The Apotherapy project: European science towards cancer therapy
Most of us know of someone whose life has been affected by cancer. Despite advances in medical research over recent decades, the disease remains a principal cause of death in developed countries, causing almost 1 in 5 deaths in the European Union.
The term ‘cancer’ covers a range of disorders, all of which involve uncontrolled division of cells or ‘building blocks’ of the body. These cancer cells can grow to form a tumour in the body and in some cases they may travel to another site in the body to form secondary tumours by metastasis.
Today, specific treatments are available for individual types of cancer and this progress over recent decades means that today more people are surviving in the short term after cancer diagnosis. However, these existing treatments, including chemotherapy and radiotherapy, are often not a long term cure and their side effects have a huge impact for the lives of cancer sufferers.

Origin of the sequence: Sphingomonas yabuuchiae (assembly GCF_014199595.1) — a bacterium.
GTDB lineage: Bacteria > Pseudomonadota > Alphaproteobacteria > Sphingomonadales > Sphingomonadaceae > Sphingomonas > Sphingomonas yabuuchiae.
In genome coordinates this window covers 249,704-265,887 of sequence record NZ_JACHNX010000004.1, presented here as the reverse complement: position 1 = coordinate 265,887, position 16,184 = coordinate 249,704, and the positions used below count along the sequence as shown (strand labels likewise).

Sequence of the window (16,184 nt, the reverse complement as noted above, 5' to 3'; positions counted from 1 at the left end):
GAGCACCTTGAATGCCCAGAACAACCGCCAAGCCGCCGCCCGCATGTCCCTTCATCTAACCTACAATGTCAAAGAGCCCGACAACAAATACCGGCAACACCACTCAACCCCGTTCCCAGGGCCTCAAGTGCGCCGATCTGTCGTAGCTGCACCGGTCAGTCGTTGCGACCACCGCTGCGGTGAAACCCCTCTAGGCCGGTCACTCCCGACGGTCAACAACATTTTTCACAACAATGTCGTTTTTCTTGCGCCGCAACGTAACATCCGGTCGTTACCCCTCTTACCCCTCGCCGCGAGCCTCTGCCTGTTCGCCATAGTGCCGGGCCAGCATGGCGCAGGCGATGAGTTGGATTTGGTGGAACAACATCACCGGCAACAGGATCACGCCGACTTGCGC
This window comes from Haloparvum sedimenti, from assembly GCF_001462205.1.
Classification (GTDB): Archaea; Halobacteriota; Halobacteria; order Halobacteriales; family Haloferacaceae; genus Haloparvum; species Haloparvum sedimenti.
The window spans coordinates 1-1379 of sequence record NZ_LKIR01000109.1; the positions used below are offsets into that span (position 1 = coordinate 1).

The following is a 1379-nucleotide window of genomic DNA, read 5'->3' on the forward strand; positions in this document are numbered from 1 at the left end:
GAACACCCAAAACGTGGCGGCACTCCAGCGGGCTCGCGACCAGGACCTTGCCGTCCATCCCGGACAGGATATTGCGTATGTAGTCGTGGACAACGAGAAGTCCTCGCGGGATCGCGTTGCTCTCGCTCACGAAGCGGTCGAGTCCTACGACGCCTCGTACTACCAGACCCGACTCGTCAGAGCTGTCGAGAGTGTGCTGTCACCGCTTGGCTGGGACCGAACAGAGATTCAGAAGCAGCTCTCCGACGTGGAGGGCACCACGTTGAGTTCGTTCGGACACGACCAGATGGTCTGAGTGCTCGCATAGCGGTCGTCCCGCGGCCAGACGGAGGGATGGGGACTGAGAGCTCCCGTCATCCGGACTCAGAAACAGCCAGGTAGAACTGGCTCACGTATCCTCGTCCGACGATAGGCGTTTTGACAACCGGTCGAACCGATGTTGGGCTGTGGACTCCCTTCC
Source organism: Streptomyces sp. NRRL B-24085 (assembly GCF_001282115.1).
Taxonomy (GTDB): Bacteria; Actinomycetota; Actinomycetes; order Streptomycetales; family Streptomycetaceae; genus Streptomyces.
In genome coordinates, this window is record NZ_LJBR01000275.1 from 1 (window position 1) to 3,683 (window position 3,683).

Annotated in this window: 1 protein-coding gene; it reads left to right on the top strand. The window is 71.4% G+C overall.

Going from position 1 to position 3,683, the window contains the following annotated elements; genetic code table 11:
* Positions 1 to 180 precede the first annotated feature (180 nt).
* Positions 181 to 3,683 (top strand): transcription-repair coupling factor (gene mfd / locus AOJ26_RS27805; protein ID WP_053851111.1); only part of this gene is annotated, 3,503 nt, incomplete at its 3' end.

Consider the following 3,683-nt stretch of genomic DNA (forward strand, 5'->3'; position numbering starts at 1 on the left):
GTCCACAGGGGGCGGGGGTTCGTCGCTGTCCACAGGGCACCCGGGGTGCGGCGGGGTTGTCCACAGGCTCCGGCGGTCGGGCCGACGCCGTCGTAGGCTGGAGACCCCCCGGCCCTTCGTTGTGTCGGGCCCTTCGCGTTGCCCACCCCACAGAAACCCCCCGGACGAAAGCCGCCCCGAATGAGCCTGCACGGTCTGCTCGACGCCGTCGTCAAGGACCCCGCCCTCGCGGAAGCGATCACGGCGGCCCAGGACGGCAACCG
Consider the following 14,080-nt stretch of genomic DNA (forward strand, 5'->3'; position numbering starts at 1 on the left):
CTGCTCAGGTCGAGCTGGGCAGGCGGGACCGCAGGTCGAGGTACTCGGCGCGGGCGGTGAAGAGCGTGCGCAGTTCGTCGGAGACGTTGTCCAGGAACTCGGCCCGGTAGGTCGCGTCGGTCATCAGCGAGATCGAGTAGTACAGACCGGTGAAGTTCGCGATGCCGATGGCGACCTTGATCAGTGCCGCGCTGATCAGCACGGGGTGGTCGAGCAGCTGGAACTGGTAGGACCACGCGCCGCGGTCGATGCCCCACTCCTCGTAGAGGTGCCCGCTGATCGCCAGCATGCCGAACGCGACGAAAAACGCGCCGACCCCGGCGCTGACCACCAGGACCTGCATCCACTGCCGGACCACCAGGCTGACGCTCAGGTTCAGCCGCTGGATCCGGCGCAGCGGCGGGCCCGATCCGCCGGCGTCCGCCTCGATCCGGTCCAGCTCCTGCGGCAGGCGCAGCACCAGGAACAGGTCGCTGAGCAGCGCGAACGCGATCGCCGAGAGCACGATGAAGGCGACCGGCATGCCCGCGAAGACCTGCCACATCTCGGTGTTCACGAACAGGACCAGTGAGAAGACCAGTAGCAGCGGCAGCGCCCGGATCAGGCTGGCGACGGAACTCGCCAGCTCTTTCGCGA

With increased life expectancy in the European Union and a swelling forecast in the over-50 age group of the population in European countries, it is essential to continue to tackle the problem of cancer and search for therapies with greater efficacy and minimal side effects. The European Union periodically invites proposals for funding from researchers willing to develop scientific research on a cooperative basis between EU countries.